IDEAS home Printed from https://ideas.repec.org/
MyIDEAS: Login to save this paper or follow this series

Heterogeneity in Human Capital Investments: High School Curriculum, College Major, and Careers

  • Joseph G. Altonji
  • Erica Blom
  • Costas Meghir

Motivated by the large differences in labor market outcomes across college majors, we survey the literature on the demand for and return to high school and post-secondary education by field of study. We combine elements from several papers to provide a dynamic model of education and occupation choice that stresses the roles of specificity of human capital and uncertainty about preferences, ability, education outcomes, and labor market returns. The model implies an important distinction between the ex ante and ex post returns to education decisions. We also discuss some of the econometric difficulties in estimating the causal effects of field of study on wages in the context of a sequential choice model with learning. Finally, we review the empirical literature on choice of curriculum and the effects of high school courses and college major on labor market outcomes.

If you experience problems downloading a file, check if you have the proper application to view it first. In case of further problems read the IDEAS help page. Note that these files are not on the IDEAS site. Please be patient as the files may be large.

File URL: http://www.nber.org/papers/w17985.pdf
Download Restriction: no

Paper provided by National Bureau of Economic Research, Inc in its series NBER Working Papers with number 17985.

as
in new window

Length:
Date of creation: Apr 2012
Date of revision:
Publication status: published as Joseph G. Altonji & Erica Blom & Costas Meghir, 2012. "Heterogeneity in Human Capital Investments: High School Curriculum, College Major, and Careers," Annual Review of Economics, Annual Reviews, vol. 4(1), pages 185-223, 07.
Handle: RePEc:nbr:nberwo:17985
Note: ED LS
Contact details of provider: Postal: National Bureau of Economic Research, 1050 Massachusetts Avenue Cambridge, MA 02138, U.S.A.
Phone: 617-868-3900
Web page: http://www.nber.org
Email:


More information through EDIRC

References listed on IDEAS
Please report citation or reference errors to , or , if you are the registered author of the cited work, log in to your RePEc Author Service profile, click on "citations" and make appropriate adjustments.:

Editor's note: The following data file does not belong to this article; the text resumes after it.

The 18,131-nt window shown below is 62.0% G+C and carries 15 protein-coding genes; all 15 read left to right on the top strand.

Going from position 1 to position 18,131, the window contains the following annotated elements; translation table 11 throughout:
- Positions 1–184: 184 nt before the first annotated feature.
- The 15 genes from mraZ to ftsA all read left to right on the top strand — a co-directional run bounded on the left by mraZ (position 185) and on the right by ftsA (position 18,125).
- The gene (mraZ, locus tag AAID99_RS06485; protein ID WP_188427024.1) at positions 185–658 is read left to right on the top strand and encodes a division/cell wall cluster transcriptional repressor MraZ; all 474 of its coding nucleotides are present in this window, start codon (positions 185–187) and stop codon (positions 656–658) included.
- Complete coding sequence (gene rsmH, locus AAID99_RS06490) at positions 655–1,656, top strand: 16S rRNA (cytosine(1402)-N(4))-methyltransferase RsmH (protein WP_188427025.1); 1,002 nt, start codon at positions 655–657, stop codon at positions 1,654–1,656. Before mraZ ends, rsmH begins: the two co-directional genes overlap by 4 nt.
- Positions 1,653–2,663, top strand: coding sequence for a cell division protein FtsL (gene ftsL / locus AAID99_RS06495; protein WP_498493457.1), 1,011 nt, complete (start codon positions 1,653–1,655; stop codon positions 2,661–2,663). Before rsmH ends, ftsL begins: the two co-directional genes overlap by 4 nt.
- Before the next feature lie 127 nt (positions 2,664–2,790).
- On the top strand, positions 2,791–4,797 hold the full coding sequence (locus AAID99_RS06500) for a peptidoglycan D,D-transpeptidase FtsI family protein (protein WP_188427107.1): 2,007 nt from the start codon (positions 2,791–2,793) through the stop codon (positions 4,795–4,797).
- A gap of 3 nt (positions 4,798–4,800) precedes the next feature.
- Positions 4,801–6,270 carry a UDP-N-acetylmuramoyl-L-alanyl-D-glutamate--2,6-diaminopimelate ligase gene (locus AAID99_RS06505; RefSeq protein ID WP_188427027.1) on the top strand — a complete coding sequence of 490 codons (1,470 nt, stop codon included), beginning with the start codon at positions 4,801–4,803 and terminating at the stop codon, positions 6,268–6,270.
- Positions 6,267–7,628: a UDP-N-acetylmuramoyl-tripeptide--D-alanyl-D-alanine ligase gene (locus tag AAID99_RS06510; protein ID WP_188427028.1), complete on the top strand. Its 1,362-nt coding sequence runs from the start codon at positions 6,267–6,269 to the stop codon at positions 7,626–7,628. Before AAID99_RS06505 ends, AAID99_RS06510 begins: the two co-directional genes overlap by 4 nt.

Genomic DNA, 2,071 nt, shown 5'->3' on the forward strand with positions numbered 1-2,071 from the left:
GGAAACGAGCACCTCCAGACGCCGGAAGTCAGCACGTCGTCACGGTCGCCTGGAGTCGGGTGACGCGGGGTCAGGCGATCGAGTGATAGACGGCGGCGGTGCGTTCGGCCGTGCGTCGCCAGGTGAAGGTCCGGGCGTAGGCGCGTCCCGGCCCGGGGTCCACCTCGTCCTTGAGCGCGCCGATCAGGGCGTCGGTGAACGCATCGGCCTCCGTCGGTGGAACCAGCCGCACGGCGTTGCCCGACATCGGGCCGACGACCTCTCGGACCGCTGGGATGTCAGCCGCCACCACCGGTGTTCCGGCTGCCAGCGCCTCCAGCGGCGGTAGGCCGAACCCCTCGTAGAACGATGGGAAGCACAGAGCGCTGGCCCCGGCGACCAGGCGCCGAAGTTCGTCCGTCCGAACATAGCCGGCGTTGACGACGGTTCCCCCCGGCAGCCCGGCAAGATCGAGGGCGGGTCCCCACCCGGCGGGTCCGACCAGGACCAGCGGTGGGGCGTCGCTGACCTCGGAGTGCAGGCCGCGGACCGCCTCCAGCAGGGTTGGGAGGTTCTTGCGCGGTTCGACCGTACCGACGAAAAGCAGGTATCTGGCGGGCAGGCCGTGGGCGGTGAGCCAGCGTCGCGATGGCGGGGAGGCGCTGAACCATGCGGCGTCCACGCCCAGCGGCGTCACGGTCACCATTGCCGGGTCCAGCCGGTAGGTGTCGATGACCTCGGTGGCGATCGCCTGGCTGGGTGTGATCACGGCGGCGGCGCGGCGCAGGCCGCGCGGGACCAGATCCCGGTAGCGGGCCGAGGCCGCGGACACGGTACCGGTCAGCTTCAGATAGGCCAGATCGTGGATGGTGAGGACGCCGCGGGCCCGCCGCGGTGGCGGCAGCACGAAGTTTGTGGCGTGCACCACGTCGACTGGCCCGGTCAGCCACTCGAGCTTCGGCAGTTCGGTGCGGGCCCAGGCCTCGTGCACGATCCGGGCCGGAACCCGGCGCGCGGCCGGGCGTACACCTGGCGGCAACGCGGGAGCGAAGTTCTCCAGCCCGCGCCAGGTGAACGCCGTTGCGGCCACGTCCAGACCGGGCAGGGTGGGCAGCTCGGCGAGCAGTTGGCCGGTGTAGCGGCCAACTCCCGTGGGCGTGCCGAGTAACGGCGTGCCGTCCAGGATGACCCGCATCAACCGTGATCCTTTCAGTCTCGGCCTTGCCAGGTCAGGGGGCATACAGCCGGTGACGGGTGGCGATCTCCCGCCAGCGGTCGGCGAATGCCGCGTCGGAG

as in new window
  1. Zietz, Joachim & Joshi, Prathibha, 2005. "Academic choice behavior of high school students: economic rationale and empirical evidence," Economics of Education Review, Elsevier, vol. 24(3), pages 297-308, June.
  2. Jonathan Meer, 2005. "Evidence on the Returns to Secondary Vocational Education," Discussion Papers 04-014, Stanford Institute for Economic Policy Research.
Full references (including those not matched with items on IDEAS)

This item is not listed on Wikipedia, on a reading list or among the top items on IDEAS.

When requesting a correction, please mention this item's handle: RePEc:nbr:nberwo:17985. See general information about how to correct material in RePEc.

For technical questions regarding this item, or to correct its authors, title, abstract, bibliographic or download information, contact: ()

If you have authored this item and are not yet registered with RePEc, we encourage you to do it here. This allows to link your profile to this item. It also allows you to accept potential citations to this item that we are uncertain about.

If references are entirely missing, you can add them using this form.

If the full references list an item that is present in RePEc, but the system did not link to it, you can help with this form.

If you know of missing items citing this one, you can help us creating those links by adding the relevant references in the same way as above, for each refering item. If you are a registered author of this item, you may also want to check the "citations" tab in your profile, as there may be some citations waiting for confirmation.

Please note that corrections may take a couple of weeks to filter through the various RePEc services.

This information is provided to you by IDEAS at the Research Division of the Federal Reserve Bank of St. Louis using RePEc data.